The 2001 Translation Translator NotesNote

BaAl, BeEl, Bel, and El

Throughout the Ancient Scriptures of IsraEl (OT) you will read of Gods, people, and places with names that start with BaAl, BeEl, and Bel. These terms mean the Lord, the Master, or the Owner, and they refer to various gods of nations, not necessarily to a particular god. Rather, this word was just a title for a God, and the God’s name (or the place that he/it represented) follows the title, such as BeEl Phegor (as found at Numbers 25:3). And where people just called their god BaAl (or BeEl), they were referring to the lord or god of a particular city or land. Also, where a person’s name includes one of these terms (such as, BelShazzar), it usually means that the person was named after a local god (in this case, Shazzar).

Of course, having the title BaAl or BeEl in a name doesn’t necessarily imply that a person is a worshiper of a pagan god, for several faithful worshipers of Jehovah also had that title as part of their names. For example, the faithful Judge Gideon came to be known as JeroBaAl (meaning ‘May BaAl Defend Himself’), because of his action in cutting down an altar to BaAl. Also, one of King Saul’s grandsons (through faithful JoNathan) was named MeriBaAl (meaning ‘Opposer of BaAl’), one of King David’s faithful warriors was named BaAlJah (meaning ‘Lord Jehovah’), and David named one of his sons BaAlJada (meaning ‘Lord Knows’).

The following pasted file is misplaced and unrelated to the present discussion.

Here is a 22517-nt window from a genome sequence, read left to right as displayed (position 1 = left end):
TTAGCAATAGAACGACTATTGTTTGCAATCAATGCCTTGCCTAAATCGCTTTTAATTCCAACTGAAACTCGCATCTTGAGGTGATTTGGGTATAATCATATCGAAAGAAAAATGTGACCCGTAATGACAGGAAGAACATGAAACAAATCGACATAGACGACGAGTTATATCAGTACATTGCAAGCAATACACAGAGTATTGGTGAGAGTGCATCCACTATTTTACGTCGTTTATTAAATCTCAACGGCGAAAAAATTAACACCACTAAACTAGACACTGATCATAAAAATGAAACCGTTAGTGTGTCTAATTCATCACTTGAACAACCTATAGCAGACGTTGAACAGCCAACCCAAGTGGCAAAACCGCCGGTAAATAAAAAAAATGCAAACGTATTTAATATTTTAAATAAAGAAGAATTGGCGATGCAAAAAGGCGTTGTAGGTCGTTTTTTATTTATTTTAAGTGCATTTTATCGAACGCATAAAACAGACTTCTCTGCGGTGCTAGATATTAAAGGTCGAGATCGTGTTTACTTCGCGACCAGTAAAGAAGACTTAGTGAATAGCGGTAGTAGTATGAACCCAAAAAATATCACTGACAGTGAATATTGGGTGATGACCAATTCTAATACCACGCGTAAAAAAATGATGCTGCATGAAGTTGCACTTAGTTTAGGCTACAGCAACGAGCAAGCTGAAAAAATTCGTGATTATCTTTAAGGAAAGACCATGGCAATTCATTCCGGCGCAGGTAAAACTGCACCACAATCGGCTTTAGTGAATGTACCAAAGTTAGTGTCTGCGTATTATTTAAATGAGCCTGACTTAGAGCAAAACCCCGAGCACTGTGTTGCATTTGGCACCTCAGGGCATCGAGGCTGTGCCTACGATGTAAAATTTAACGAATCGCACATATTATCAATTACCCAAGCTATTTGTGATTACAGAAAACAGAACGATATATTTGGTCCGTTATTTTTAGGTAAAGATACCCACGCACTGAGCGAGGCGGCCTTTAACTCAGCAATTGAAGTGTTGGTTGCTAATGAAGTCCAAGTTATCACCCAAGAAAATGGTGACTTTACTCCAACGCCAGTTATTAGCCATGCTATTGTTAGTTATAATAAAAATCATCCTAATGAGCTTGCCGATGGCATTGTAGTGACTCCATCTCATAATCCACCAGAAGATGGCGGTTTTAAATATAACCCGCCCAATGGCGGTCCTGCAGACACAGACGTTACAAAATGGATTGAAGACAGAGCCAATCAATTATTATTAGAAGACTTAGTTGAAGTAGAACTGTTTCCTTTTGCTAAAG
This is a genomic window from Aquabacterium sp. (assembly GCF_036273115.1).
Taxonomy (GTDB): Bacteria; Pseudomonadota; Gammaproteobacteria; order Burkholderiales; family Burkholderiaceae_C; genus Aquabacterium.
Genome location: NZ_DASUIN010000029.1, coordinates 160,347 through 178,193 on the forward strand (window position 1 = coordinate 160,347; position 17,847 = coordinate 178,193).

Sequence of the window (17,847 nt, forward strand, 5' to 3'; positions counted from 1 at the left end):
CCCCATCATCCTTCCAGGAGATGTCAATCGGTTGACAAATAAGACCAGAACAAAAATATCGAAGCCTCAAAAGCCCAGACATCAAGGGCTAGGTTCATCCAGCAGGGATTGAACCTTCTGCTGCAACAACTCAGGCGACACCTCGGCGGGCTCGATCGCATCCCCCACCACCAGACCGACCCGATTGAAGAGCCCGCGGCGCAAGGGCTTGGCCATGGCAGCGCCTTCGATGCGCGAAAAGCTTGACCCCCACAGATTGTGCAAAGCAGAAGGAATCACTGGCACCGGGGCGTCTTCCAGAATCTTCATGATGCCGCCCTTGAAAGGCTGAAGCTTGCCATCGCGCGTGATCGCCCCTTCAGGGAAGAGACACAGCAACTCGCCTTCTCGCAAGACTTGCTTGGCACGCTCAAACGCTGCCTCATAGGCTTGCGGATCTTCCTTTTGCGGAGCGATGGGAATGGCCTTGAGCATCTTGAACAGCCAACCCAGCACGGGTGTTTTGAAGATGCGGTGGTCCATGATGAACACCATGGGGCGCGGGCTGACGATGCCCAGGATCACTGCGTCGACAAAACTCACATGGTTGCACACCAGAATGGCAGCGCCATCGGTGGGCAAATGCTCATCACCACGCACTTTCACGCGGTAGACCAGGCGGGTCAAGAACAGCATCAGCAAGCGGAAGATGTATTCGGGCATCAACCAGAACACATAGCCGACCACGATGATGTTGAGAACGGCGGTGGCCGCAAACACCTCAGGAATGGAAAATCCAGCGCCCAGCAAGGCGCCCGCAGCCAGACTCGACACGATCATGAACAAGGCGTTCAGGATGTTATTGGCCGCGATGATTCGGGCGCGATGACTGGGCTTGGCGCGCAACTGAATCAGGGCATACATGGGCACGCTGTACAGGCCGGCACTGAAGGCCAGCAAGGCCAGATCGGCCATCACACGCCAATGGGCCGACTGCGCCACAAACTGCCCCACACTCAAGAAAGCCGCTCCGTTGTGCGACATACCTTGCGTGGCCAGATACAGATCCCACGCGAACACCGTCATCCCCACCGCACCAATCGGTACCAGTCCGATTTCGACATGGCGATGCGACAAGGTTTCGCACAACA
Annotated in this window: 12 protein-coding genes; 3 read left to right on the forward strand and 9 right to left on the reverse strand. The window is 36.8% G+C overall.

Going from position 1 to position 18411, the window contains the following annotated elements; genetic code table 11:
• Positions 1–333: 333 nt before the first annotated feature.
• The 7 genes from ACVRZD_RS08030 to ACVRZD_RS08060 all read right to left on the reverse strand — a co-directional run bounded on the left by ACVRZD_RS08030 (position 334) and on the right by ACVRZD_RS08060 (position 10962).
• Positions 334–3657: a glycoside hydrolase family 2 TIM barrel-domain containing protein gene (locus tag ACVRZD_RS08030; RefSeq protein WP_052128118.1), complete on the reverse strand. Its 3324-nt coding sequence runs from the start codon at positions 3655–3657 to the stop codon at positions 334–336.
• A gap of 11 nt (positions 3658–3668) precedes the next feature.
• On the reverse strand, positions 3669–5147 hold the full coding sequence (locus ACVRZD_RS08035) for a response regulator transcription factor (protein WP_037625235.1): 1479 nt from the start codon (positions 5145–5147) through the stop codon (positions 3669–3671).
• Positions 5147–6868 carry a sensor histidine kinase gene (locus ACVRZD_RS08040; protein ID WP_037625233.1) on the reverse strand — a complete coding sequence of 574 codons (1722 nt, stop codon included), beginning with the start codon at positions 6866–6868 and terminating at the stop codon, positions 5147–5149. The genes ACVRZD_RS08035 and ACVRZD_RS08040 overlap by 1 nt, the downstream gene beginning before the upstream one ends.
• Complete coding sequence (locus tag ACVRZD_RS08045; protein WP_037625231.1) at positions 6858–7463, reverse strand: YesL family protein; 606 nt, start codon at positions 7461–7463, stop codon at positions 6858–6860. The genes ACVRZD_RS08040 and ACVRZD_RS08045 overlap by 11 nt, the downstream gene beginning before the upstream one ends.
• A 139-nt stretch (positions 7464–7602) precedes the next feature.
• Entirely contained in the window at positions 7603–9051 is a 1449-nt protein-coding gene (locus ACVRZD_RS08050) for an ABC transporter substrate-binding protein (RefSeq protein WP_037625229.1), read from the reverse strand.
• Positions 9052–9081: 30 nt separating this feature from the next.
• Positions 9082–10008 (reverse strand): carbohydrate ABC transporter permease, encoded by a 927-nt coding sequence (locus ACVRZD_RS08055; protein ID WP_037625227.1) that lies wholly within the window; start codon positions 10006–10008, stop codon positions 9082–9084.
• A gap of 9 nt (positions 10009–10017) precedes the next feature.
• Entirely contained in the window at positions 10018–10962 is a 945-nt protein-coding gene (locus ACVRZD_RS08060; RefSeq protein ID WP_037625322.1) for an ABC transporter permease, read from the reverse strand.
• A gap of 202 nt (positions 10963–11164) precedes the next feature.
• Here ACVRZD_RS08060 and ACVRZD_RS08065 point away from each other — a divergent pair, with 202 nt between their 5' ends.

By the way, BaAl is pronounced Bah-ahl and BeEl is pronounced Beh-el, not Bayel or Beel.
So you will usually find them spelled as BaAl or BeEl herein to remind you of the proper pronunciation.
The reason why it is in two syllables is that it is a combination of two words, ‘The Lord.’
Also notice that the difference in the vowels is probably due to variations in the local pronunciation, or it could have been a spelling choice of later Hebrew translators, since there were no vowels specified in the original writings.

In places where we find the letters ‘El’ at the beginning of a name or place; this is usually just a shortened version of the Hebrew word Elohim, meaning God. So whereas many Bibles show the Greek word ‘Baithelbereth’ (as found at Judges 9:46) as ‘Bethel Bereth,’ we have translated it as ‘the House of God Bereth.’ For ‘Beth (or Baith)’ means ‘the house (or temple) of,’ ‘El’ means ‘God,’ and ‘Bereth’ is that God’s name.

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